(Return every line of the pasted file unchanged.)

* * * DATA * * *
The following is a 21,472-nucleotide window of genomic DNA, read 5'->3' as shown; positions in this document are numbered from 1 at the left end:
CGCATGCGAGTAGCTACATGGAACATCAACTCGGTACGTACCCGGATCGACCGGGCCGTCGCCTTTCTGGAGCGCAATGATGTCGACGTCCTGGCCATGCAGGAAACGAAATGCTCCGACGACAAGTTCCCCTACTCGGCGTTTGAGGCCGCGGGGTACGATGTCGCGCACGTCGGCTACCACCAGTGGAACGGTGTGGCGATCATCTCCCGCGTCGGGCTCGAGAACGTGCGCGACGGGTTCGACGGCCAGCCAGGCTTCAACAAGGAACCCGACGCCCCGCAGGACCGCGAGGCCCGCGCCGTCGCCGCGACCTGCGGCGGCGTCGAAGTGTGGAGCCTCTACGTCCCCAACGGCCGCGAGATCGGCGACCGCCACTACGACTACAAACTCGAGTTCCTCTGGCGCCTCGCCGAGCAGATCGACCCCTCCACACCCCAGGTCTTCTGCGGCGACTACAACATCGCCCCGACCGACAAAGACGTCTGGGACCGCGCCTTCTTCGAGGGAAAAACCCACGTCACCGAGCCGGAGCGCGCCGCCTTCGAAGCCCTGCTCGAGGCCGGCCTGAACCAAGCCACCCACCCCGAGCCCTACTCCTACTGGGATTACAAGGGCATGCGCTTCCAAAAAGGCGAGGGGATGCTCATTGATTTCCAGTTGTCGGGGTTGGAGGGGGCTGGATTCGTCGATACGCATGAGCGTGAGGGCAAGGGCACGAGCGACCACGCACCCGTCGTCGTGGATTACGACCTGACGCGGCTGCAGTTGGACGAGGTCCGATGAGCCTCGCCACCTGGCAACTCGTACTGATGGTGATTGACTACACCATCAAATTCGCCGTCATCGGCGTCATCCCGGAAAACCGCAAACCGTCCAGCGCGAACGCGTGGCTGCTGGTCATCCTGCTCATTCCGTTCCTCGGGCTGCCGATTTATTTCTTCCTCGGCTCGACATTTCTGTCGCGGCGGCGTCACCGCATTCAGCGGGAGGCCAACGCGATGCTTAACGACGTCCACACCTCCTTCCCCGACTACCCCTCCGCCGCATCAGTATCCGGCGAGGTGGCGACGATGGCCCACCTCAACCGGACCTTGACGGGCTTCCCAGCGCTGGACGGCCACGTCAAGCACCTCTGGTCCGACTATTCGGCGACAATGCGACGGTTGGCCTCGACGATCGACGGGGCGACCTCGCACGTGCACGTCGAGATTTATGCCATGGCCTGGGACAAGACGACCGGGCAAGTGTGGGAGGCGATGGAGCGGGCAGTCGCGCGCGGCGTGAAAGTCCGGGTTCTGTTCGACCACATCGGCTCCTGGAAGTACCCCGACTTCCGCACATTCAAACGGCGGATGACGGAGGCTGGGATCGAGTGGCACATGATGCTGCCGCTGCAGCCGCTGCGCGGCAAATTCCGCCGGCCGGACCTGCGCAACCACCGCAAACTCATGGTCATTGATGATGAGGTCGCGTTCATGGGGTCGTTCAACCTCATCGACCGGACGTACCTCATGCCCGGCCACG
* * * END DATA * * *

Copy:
The following is a 21,472-nucleotide window of genomic DNA, read 5'->3' as shown; positions in this document are numbered from 1 at the left end:
CGCATGCGAGTAGCTACATGGAACATCAACTCGGTACGTACCCGGATCGACCGGGCCGTCGCCTTTCTGGAGCGCAATGATGTCGACGTCCTGGCCATGCAGGAAACGAAATGCTCCGACGACAAGTTCCCCTACTCGGCGTTTGAGGCCGCGGGGTACGATGTCGCGCACGTCGGCTACCACCAGTGGAACGGTGTGGCGATCATCTCCCGCGTCGGGCTCGAGAACGTGCGCGACGGGTTCGACGGCCAGCCAGGCTTCAACAAGGAACCCGACGCCCCGCAGGACCGCGAGGCCCGCGCCGTCGCCGCGACCTGCGGCGGCGTCGAAGTGTGGAGCCTCTACGTCCCCAACGGCCGCGAGATCGGCGACCGCCACTACGACTACAAACTCGAGTTCCTCTGGCGCCTCGCCGAGCAGATCGACCCCTCCACACCCCAGGTCTTCTGCGGCGACTACAACATCGCCCCGACCGACAAAGACGTCTGGGACCGCGCCTTCTTCGAGGGAAAAACCCACGTCACCGAGCCGGAGCGCGCCGCCTTCGAAGCCCTGCTCGAGGCCGGCCTGAACCAAGCCACCCACCCCGAGCCCTACTCCTACTGGGATTACAAGGGCATGCGCTTCCAAAAAGGCGAGGGGATGCTCATTGATTTCCAGTTGTCGGGGTTGGAGGGGGCTGGATTCGTCGATACGCATGAGCGTGAGGGCAAGGGCACGAGCGACCACGCACCCGTCGTCGTGGATTACGACCTGACGCGGCTGCAGTTGGACGAGGTCCGATGAGCCTCGCCACCTGGCAACTCGTACTGATGGTGATTGACTACACCATCAAATTCGCCGTCATCGGCGTCATCCCGGAAAACCGCAAACCGTCCAGCGCGAACGCGTGGCTGCTGGTCATCCTGCTCATTCCGTTCCTCGGGCTGCCGATTTATTTCTTCCTCGGCTCGACATTTCTGTCGCGGCGGCGTCACCGCATTCAGCGGGAGGCCAACGCGATGCTTAACGACGTCCACACCTCCTTCCCCGACTACCCCTCCGCCGCATCAGTATCCGGCGAGGTGGCGACGATGGCCCACCTCAACCGGACCTTGACGGGCTTCCCAGCGCTGGACGGCCACGTCAAGCACCTCTGGTCCGACTATTCGGCGACAATGCGACGGTTGGCCTCGACGATCGACGGGGCGACCTCGCACGTGCACGTCGAGATTTATGCCATGGCCTGGGACAAGACGACCGGGCAAGTGTGGGAGGCGATGGAGCGGGCAGTCGCGCGCGGCGTGAAAGTCCGGGTTCTGTTCGACCACATCGGCTCCTGGAAGTACCCCGACTTCCGCACATTCAAACGGCGGATGACGGAGGCTGGGATCGAGTGGCACATGATGCTGCCGCTGCAGCCGCTGCGCGGCAAATTCCGCCGGCCGGACCTGCGCAACCACCGCAAACTCATGGTCATTGATGATGAGGTCGCGTTCATGGGGTCGTTCAACCTCATCGACCGGACGTACCTCATGCCCGGCCACG